RELEASE: Paparazzi Harassment Deterrent Bill Signed by the Governor - Increases Penalties & Allows for Civil Action to Protect Children
SACRAMENTO, CA – The Governor signed Senate Bill 606 (De León) today, September 24, 2013, increasing the penalties for the intentional harassment of a child because of their parents’ employment.
The effort to protect children from abusive photogs began shortly after actress Halle Berry met with the Senator in his Los Angeles office early this year. At that meeting she expressed her profound concerns about the absence of protections for children who are stalked and harassed by paparazzi. She emphasized the need for a bill to update the laws on the books since she and other parents had no real recourse to protect their children. Ms. Berry was instrumental throughout the legislative process, organizing other parents to support the bill, and travelling to Sacramento twice to meet with legislators and to testify before both the Senate Public Safety Committee and the Assembly Judiciary Committee.
“When it comes to my children, or my child, when they are in fear of leaving the house, when they are suffering from nightmares, and feeling that they cannot move in the world in a free and safe way, that is when as a mother, I have to stand up for the rights of my children,” Halle Berry testified. “There is inherent danger to paparazzi’s action in regard to children.”
The measure is narrowly tailored to avoid first amendment concerns, specifying that it is conduct in the course of taking a picture that would be subject to prosecution if it harassed a child—not the act of taking a picture in and of itself.
“Kids shouldn’t be tabloid fodder nor the target of ongoing harassment,” Senator Kevin de León said. “SB 606 will give children, no matter who their parents are, protection from harassers who go to extremes to turn a buck.”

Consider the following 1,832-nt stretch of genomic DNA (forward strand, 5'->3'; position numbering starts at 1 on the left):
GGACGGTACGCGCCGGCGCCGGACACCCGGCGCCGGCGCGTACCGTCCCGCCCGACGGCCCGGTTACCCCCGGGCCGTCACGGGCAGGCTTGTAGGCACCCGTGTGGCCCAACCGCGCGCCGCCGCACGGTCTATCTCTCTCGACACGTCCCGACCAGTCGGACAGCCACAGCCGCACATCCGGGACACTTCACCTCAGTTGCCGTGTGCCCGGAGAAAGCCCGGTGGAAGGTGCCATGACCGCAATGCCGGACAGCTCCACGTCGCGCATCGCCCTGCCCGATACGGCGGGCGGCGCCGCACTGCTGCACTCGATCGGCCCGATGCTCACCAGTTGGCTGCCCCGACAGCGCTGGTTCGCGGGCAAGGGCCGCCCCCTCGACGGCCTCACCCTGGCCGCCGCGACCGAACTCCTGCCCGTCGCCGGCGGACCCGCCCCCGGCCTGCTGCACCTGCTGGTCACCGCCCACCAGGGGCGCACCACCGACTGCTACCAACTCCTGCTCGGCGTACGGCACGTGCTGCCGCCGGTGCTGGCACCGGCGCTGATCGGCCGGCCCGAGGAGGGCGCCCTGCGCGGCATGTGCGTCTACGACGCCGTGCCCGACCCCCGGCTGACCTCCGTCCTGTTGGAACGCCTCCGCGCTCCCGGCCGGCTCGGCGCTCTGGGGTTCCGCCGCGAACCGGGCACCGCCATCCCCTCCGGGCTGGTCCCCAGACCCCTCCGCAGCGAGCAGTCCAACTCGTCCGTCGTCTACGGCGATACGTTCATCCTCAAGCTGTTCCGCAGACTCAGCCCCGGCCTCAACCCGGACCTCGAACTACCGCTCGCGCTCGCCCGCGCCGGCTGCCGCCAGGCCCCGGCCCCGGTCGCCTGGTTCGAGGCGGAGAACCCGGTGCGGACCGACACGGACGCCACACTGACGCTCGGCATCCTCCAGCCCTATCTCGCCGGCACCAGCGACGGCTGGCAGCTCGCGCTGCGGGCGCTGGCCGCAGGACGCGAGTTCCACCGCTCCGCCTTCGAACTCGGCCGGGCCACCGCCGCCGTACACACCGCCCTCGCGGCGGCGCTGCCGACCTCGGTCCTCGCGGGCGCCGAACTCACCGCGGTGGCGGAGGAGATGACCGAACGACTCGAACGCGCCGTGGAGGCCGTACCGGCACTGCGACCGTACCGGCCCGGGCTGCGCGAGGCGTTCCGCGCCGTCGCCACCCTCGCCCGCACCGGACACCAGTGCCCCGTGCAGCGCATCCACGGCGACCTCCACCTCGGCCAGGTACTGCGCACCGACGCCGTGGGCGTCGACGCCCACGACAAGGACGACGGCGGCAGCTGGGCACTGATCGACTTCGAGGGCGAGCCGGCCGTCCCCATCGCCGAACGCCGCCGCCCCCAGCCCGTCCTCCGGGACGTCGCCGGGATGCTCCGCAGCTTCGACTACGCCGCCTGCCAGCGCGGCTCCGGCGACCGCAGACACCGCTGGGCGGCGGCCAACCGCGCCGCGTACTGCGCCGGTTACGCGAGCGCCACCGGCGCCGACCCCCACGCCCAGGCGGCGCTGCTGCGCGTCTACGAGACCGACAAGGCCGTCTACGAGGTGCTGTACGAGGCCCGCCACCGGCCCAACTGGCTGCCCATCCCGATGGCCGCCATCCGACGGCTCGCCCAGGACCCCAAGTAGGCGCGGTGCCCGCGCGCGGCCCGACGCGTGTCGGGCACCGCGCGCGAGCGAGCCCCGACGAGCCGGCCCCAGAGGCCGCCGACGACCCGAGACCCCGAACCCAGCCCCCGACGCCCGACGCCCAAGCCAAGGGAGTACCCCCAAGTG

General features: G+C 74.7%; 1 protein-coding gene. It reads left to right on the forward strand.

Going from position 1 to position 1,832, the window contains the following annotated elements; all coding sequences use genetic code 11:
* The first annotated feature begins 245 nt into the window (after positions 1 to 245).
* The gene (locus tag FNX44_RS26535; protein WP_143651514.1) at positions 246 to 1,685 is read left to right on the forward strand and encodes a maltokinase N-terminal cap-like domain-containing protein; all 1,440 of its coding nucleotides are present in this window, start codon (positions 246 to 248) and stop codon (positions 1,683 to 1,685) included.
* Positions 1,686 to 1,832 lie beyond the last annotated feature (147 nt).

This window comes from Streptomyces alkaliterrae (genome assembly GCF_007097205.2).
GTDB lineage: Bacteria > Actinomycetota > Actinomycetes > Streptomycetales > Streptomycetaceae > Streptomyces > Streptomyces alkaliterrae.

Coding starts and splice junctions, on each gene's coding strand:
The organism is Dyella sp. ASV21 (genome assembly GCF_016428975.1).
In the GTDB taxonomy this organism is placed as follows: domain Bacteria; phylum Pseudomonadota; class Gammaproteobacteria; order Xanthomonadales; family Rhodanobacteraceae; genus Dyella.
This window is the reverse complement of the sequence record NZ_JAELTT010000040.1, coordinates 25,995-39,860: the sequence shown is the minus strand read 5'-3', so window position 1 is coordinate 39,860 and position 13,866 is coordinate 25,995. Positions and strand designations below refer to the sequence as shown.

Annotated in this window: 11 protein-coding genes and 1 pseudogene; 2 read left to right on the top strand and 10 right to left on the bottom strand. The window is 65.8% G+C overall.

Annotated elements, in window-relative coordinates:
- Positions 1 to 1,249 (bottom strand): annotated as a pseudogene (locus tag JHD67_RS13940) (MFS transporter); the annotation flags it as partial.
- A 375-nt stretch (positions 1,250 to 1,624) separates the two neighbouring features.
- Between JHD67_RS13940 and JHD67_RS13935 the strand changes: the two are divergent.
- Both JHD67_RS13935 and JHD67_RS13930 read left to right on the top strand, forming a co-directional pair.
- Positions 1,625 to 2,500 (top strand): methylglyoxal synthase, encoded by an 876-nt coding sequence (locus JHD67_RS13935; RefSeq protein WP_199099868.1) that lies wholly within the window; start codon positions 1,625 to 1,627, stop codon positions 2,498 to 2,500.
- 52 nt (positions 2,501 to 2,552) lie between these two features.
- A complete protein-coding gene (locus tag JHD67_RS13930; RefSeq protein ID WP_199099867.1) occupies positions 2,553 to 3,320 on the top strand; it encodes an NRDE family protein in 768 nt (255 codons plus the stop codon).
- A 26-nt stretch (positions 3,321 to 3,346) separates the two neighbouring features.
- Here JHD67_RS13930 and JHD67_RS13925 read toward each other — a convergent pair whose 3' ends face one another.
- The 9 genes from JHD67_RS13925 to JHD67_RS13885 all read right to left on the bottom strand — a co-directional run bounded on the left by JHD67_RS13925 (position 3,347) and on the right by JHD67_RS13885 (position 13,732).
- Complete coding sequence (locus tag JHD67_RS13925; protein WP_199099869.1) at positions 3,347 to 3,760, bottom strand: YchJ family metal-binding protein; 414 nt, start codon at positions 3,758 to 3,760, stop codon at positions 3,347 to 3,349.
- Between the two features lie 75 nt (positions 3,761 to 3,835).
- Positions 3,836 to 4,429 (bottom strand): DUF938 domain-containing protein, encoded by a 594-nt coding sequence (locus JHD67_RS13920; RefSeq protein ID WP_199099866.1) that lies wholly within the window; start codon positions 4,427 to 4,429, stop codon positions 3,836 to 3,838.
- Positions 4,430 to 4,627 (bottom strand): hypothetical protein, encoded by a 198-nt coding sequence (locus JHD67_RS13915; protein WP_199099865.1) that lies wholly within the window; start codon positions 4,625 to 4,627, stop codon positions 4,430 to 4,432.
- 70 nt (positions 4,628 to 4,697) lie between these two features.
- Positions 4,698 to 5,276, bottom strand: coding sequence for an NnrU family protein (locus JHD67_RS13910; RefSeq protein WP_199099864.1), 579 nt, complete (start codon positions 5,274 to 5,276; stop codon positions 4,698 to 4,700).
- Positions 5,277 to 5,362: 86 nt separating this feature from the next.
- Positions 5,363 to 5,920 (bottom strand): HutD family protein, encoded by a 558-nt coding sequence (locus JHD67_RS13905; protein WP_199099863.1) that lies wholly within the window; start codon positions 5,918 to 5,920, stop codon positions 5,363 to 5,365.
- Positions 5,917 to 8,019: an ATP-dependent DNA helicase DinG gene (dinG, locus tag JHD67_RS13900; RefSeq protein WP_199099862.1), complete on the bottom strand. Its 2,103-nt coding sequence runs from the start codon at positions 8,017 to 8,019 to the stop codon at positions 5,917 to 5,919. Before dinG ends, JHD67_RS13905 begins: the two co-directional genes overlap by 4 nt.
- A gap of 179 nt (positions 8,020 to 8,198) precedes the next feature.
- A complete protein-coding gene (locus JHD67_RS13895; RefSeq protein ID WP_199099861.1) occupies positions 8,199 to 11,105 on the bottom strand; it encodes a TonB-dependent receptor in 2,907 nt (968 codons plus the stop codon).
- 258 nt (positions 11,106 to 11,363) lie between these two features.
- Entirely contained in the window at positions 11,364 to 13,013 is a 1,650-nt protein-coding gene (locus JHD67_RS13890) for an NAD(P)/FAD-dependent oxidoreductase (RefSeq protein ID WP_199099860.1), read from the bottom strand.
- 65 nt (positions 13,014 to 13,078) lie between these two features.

The measure was supported by a broad coalition that included law enforcement, health advocates, and women and children groups.
SB 606 Amends Penal Code Section 11414 to do the following:
· Increases the maximum jail time for harassment of a child or ward because of the person's employment from six months in the county jail to a year in the county jail.
· Impose a fine not to exceed $10,000 for a first violation.
· Increase subsequent convictions by applying a fine not to exceed $20,000 for a second violation and a fine not to exceed $30,000 for a third violation.
· Allow civil liability in an action for damages in which the parent or legal guardian of the child may seek actual damages, disgorgement of compensation, punitive damages, reasonable attorney’s fees, and costs.
· Clarify the definition of “harassment” to include conduct in the course of the actual or attempted recording of children’s images and/or voices, without express parental consent, by following their activities or lying in wait.
· Clarify that transmitting, publishing or broadcasting a child’s image and/or voice does not constitute a violation.
Undeniably, the children of public figures are often the victims of fanatical attention and harassment. And those charged with enforcing our laws—police officers, judges, attorneys—must confront individuals daily who may harbor vendettas against not only them, but also their families.
In 1994, Assembly Bill 3592 (Umberg) was passed to address the increased harassment faced by the children of health care facility employees where abortion procedures were performed. The beneficiaries of the law, however, were not solely healthcare workers. Although the AB 3592 has been on the books for nearly 20 years, children continue to fall prey to intentional harassment because the law provided for relatively weak penalties.
Press conference Video – June 25, 2013: http://www.youtube.com/watch?v=ONVvt5m4Ptc
Assembly Judiciary Committee Video Testimony – August 13, 2013: http://www.youtube.com/watch?v=UyJYkeHcI38
To request high resolution photos for use in media stories email Claire.Conlon @ sen.ca.gov